Hmmm. The link appears to show that Debby went (or is traveling) across north Florida and is proceeding up the east coast of Georgia and the Carolinas. Is that correct? If so, it sure didn’t track with the forecasts of it stalling and then going into western Florida or Alabama.I replied:
Thanks again for all you continual updates. Tremendously appreciated.
Hi Dwight:Sunday, Tampa received 7.11 inches of rain, breaking the old record of 5.29 inches set in 1995. So far, Tampa has received a total of 10.74 inches since June 20th.
Debby was a weird system, in that the center of circulation at the surface was often nowhere near the most-active thunderstorms. Right now, the Intellicast animation shows Debby’s big thunderstorms off the coasts of Georgia and South Carolina. The center of circulation at the surface, however - what the National Hurricane Center would call the “eye” - is only now crossing the western Florida beach, in the Big Bend area north of Tampa. The “eye” is barely-visible in the Intellicast animation, and shows up as a ghostly white spinning ring.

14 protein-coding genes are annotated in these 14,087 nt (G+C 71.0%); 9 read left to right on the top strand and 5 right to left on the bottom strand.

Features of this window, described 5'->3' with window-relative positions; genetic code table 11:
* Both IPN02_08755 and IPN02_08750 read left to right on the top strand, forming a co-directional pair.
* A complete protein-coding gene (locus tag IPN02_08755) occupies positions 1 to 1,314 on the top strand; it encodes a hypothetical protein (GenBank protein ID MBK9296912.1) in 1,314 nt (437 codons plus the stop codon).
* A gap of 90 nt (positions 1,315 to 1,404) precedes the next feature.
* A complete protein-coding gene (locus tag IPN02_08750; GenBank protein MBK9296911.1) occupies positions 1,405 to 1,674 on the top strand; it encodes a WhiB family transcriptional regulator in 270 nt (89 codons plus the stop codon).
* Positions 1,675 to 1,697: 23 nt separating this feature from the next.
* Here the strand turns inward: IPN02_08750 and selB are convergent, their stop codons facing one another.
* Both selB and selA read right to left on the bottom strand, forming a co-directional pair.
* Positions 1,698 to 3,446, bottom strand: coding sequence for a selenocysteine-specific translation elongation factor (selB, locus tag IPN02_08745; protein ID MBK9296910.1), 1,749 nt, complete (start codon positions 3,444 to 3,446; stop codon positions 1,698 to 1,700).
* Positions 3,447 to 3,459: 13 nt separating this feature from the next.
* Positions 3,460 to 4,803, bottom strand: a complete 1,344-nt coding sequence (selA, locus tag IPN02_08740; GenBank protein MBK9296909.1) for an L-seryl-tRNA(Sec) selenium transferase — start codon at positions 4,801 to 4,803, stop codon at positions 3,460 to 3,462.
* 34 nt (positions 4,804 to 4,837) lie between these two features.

Glad to be of help! Hope you dry off soon.
What you received was pretty-much a worst-case Tropical Storm impact. I think the weather people did a bit of a disservice to Floridians by not issuing more-forceful warnings much earlier, and if people grouse, they have a right. The very first indications of potential trouble started showing up in the NOGAPS forecasts on June 9th or 10th (I hesitated E-Mailing you at first, because I worried about giving you false alarms), but even as late as Thursday morning June 21st, influential folks like Al Roker seemed only mildly concerned about potential trouble.
In defense of the weather people, Debby was the sneakiest chameleon of a storm I’ve ever seen, the way it moved so slowly and dodged left and right, and it lulled people into complacency. Even today, it’s still moving slowly – almost glacial, by tropical storm standards.
May we see no more threatening systems this season!